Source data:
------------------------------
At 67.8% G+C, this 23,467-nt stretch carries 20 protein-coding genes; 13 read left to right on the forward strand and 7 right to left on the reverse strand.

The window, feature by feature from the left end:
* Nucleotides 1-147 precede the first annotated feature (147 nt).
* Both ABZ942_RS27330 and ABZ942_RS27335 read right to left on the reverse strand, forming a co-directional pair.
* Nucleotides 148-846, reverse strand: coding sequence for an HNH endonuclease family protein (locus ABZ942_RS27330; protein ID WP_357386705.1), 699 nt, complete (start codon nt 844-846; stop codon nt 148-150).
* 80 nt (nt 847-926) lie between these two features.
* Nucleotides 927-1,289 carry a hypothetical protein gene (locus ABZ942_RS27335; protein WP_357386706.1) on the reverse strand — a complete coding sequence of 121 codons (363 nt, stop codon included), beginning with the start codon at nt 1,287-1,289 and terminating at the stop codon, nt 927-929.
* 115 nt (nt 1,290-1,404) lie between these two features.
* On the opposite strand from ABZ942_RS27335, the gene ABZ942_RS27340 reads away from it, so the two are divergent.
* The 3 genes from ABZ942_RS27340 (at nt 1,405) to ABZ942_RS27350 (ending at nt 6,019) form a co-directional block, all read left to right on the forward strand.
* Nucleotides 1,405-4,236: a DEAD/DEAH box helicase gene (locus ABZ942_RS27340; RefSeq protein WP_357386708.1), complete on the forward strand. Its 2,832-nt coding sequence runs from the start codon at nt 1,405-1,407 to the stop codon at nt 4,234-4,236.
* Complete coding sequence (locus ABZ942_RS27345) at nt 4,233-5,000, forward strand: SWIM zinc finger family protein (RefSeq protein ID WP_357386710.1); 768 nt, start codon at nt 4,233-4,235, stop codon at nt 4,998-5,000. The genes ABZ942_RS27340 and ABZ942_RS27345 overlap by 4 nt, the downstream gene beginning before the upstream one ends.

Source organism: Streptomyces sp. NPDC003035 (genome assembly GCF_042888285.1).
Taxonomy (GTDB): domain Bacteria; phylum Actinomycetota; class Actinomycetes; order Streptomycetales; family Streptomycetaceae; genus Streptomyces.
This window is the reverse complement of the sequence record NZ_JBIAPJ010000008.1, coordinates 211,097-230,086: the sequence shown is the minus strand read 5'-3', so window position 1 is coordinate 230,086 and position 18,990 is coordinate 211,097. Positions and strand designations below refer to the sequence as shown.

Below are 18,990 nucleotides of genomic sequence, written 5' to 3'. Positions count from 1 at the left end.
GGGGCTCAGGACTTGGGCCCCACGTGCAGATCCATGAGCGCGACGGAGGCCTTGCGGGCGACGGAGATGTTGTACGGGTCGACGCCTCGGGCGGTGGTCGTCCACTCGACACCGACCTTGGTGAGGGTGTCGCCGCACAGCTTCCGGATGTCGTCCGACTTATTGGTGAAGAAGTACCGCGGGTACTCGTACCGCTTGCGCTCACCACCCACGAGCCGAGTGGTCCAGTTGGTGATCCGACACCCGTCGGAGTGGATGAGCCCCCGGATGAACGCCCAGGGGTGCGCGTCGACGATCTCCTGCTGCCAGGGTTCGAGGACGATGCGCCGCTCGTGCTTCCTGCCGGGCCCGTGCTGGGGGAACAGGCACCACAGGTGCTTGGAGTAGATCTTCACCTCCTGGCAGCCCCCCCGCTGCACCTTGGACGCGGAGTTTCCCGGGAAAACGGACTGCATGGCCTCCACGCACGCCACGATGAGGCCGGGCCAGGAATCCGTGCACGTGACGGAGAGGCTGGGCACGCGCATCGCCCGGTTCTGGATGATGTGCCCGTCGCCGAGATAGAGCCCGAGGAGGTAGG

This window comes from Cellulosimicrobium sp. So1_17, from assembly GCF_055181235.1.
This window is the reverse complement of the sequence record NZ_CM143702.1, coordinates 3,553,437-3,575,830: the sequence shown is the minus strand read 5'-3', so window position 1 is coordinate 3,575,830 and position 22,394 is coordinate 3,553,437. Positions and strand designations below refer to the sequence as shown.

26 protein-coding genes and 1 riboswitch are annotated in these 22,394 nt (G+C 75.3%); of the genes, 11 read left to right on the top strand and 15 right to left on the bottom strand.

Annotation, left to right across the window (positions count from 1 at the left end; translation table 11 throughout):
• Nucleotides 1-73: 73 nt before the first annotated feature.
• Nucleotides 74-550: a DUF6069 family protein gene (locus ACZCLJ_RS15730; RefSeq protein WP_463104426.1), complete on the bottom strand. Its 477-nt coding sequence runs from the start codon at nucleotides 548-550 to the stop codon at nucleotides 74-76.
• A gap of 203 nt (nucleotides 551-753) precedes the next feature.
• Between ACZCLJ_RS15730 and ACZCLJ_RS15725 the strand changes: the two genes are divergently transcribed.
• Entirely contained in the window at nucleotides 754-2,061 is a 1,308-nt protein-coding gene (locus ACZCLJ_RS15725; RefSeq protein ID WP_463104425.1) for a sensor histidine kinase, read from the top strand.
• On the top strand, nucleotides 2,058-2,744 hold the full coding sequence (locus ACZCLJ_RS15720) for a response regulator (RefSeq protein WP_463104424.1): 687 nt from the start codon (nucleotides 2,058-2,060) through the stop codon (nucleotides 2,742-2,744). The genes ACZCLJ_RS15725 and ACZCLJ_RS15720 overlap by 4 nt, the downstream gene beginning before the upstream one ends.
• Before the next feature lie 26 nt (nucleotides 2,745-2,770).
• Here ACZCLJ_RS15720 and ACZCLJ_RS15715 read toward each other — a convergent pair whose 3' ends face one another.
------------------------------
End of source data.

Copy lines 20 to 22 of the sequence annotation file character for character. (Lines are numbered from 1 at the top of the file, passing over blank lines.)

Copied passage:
26 protein-coding genes and 1 riboswitch are annotated in these 22,394 nt (G+C 75.3%); of the genes, 11 read left to right on the top strand and 15 right to left on the bottom strand.

Annotation, left to right across the window (positions count from 1 at the left end; translation table 11 throughout):
• Nucleotides 1-73: 73 nt before the first annotated feature.